# Lecture 4 Flashcards

1
Q

Explain water transport?

A

Water transport is completely passive
No water pumps exist
Water passes into cell with the use of aquaporins
simple diffusion = no saturation but has linear kinetics

2
Q

What is the definition of concentration?

A

the mass of a substance in a known volume

3
Q

How does water move?

A

Water can move across membranes and it is going to do so by going down its concentration gradient.

Water will move in the direction of high solute concentration until equilibrium.

4
Q

What are the two driving forces of water movement?

A
1. Osmotic force- water wanting to move to an area of high solute
2. Hydrostatic driving forces- the effect of gravity on the fluid across capillary endothelial cells
5
Q

What is the van’t Hoff equation?

A

This equation is used to calculate the osmotic pressure of a solution.

pie = nRTC

6
Q

What is water flux and what is the equation?

A

A difference in osmotic pressure between two compartments that leads to water movement

Jv = Kh A [RC (Ci - Co)]

7
Q

Describe osmosis?

A

The flow of water between two solutions that are separated by a semi-permeable membrane

water will flow from low osmolarity to high osmolarity

8
Q

What does the reflection coefficient (RC) represent?

A

it is a number between 0 and 1

0 indicates that the solute is totally permeable and exerts NO osmotic pressure differences

1 indicates that the solute is totally impermeable and therefore exerts an osmotic pressure on water flow.

9
Q

How is osmolarity different from tonicity?

A

Osmolarity is the total concentration of all particles in the solution

on the other hand, tonicity is only the concentration of active particles.

10
Q

What kind of particles contribute to tonicity?

A

ONLY impermeable particles will contribute to the tonicity and cause changes in cell volume

11
Q

What describes the volume change of a cell at equilibrium?

A

tonicity

Net water movement will be into the compartment that has the higher concentration of non-penetrating solutes.

12
Q

What kinds of solutes can penetrate the membrane?

A

glucose, urea, and glycerol

solutes will distribute to equilibrium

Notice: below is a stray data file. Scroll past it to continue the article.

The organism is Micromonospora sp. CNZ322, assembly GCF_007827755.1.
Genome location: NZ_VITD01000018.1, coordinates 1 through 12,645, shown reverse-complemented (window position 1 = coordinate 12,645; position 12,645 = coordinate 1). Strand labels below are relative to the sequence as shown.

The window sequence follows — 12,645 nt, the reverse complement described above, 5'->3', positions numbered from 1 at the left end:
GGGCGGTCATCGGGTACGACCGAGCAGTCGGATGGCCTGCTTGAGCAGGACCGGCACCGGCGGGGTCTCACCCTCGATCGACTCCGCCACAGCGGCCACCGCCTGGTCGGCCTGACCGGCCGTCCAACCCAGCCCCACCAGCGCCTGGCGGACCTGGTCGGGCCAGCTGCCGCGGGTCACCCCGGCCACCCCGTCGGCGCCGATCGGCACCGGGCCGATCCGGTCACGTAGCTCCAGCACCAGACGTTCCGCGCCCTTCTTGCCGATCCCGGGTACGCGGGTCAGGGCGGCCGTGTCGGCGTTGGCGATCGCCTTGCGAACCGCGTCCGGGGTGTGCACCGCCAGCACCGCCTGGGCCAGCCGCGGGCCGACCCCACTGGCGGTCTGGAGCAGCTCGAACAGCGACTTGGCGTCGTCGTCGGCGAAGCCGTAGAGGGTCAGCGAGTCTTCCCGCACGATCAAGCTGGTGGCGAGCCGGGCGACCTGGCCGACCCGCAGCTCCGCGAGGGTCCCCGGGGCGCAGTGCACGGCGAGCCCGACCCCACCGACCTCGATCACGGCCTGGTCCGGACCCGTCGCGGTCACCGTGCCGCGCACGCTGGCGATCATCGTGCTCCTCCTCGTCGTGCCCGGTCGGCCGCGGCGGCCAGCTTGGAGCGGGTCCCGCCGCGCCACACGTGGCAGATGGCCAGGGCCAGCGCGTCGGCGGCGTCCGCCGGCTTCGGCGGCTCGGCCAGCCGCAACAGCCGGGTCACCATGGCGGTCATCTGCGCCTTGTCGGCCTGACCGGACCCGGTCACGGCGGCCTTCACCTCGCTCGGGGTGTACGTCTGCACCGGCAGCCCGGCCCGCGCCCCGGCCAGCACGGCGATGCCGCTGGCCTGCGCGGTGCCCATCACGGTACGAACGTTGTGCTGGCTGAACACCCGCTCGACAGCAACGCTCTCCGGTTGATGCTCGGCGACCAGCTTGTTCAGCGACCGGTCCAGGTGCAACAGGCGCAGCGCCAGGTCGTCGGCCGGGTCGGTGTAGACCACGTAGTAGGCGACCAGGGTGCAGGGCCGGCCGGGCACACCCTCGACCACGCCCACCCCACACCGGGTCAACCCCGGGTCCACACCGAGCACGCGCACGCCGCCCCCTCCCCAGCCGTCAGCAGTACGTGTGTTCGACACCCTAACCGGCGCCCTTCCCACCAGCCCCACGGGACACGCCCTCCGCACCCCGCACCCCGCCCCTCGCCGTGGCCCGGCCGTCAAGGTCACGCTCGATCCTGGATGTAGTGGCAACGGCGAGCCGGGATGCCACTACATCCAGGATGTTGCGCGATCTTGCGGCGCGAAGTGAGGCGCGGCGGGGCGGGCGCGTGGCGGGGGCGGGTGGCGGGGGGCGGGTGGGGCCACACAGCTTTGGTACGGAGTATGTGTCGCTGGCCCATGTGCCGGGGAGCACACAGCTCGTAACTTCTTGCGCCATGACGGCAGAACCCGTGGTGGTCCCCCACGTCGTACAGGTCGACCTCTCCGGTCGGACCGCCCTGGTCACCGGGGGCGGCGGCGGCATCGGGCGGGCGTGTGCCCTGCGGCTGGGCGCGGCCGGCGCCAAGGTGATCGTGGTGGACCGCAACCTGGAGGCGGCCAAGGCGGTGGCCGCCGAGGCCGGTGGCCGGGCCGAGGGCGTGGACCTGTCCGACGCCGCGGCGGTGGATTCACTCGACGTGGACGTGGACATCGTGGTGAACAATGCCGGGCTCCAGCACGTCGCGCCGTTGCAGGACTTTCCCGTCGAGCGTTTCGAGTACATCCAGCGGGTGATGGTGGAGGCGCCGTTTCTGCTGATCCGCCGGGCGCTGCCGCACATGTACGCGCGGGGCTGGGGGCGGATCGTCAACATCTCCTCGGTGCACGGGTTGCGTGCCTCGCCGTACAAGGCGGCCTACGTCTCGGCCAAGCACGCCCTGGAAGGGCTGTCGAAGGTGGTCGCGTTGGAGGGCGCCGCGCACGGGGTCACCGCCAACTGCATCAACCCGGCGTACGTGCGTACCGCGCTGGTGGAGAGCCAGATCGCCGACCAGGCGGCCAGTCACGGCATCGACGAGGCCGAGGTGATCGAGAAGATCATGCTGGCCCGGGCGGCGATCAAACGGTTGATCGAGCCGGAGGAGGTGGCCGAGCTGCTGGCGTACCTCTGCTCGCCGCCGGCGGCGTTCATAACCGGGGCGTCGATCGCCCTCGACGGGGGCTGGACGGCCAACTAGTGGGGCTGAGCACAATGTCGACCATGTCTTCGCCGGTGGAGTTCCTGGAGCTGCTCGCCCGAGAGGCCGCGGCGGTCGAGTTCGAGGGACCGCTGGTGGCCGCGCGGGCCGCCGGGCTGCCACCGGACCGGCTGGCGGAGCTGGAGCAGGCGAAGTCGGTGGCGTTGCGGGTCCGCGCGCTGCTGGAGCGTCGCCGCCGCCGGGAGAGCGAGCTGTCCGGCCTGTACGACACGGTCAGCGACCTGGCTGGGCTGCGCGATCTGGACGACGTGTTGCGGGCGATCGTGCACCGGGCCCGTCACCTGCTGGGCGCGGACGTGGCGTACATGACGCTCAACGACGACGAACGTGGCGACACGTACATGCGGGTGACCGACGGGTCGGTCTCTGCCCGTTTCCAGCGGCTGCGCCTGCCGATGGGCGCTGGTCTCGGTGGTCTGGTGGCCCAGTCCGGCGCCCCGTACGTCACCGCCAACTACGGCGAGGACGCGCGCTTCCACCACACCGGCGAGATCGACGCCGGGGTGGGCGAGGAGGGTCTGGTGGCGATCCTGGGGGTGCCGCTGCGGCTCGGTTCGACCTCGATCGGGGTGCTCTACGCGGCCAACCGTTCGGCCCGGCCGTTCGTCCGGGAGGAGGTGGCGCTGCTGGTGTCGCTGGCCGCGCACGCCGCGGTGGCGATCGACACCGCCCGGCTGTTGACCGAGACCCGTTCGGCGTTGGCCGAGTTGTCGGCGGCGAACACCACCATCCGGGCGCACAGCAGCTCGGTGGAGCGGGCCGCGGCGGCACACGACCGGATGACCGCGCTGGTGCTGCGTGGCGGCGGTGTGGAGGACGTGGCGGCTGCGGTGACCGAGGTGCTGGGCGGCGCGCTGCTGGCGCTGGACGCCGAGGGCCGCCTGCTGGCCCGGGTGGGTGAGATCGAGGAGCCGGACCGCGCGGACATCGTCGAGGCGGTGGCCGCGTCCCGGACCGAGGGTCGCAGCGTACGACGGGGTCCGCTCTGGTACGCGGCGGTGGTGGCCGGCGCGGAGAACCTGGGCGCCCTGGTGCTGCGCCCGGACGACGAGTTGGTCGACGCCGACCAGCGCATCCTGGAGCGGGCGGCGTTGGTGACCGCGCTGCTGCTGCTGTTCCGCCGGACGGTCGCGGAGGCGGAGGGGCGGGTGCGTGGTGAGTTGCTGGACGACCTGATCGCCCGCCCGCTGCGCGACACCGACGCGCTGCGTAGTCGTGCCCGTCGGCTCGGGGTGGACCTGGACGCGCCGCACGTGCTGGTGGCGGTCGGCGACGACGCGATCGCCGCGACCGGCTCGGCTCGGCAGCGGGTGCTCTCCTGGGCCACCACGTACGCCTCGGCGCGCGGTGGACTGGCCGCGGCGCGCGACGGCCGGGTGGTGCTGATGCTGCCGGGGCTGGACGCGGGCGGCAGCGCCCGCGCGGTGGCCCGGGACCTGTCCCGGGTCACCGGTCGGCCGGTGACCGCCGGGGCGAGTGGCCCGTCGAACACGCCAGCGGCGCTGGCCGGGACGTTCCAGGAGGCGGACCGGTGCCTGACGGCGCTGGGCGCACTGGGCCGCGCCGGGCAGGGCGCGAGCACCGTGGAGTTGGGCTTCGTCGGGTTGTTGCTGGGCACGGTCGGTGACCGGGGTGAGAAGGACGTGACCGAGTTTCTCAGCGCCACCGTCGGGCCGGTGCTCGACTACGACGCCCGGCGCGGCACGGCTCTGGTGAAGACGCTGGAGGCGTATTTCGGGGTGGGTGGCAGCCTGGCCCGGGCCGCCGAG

13
Q

What kinds of solutes cannot penetrate the membrane ?

A

sucrose, NaCl, KCl

water will move in to dilute solutes

these solutes determine tonicity!!!

14
Q

Explain iso-osmotic, hyperosmotic, and hypo-osmotic?

A

iso-osmotic is when the osmotic pressure is equal in both the solution and cell

hyperosmotic is when the solution has a greater osmotic pressure than the cell

hypo-osmotic pressure is when the solution has a less osmotic pressure compared to the cell

15
Q

Explain isotonic, hypertonic, and hypotonic?

A

isotonic is when the cell is at equilibrium and will not shrink or swell

hypertonic is when the cell shrinks because the non-penetrating solute concentration on the outside of the cell is greater than inside the cell

hypotonic is when the cell swells because the non-penetrating solute concentration on the outside of the cell is less than inside the cell

16
Q

150 mM of NaCl + 50 mM of glycerol

osmolarity? tonicity? water movement?

A

150 x 2 = 300 + 50 x 1 = 350

350 means hyperosmotic because normal is between 290 and 300

NaCl is cannot cross and glycerol can
the tonicity is isotonic because the NaCl osomolarity is 300 (normal)

The cell will, at first, shrink because water leaves cell but the glycerol will equilibrate and attract water (cell return to normal size)

17
Q

170 mM NaCl + 10mM glycerol

osmolarity? tonicity? water movement?

A

170 x 2 = 340 + 10 x 1 = 350

Hyperosmotic!

340 (NaCl) to high! Thus hypertonic

Water will leave the cell. glycerol affect on equilibrium is minimal!

18
Q

75 NaCl + 10 mM glycerol

osmolarity? tonicity? water movement?

A

75 x 2 =150 + 10 x 1 =160

hypo-osmotic!!!

150 (NaCl) = hypotonic!

Water will enter cell

19
Q

All hypo-osmotic solutions are?

A

hypotonic

20
Q

iso-osmotic solutions can be?

A

hypotonic or isotonic

21
Q

hyperosmotic solutions can be?

A

hypo, hyper, or isotonic

22
Q

5 percent dextrose in water

A

isotonic, but physiologically hypotonic

23
Q

10 percent dextrose in water

A

hypertonic

24
Q

0.45 percent saline

A

hypotonic

25
Q

0.9 percent saline

A

isotonic

26
Q

3.0 percent saline

A

hypertonic

27
Q

why use 5 percent dextrose in water?

A

Used to replace water loss and treat hypernatremia

170 cal and no electrolytes

28
Q

why use 10 percent dextrose in water?

A

provides free water

340 cal and no electrolytes

29
Q

why use 0.45 percent saline?

A

provides free water in addition to Na and Cl
used to replace hypotonic fluid loss

no cals

30
Q

why use 0.90 percent saline?

A

Used to expand intravascular volume and replace extracellular fluid loss

does not provide free water

may cause intravascular overload and hyperchloremic acidosis

31
Q

why use 3.0 percent saline?

A

Used to treat symptoms of hyponatremia

must be given slowly and with caution because it could lead to intravascular fluid overload and pulmonary edema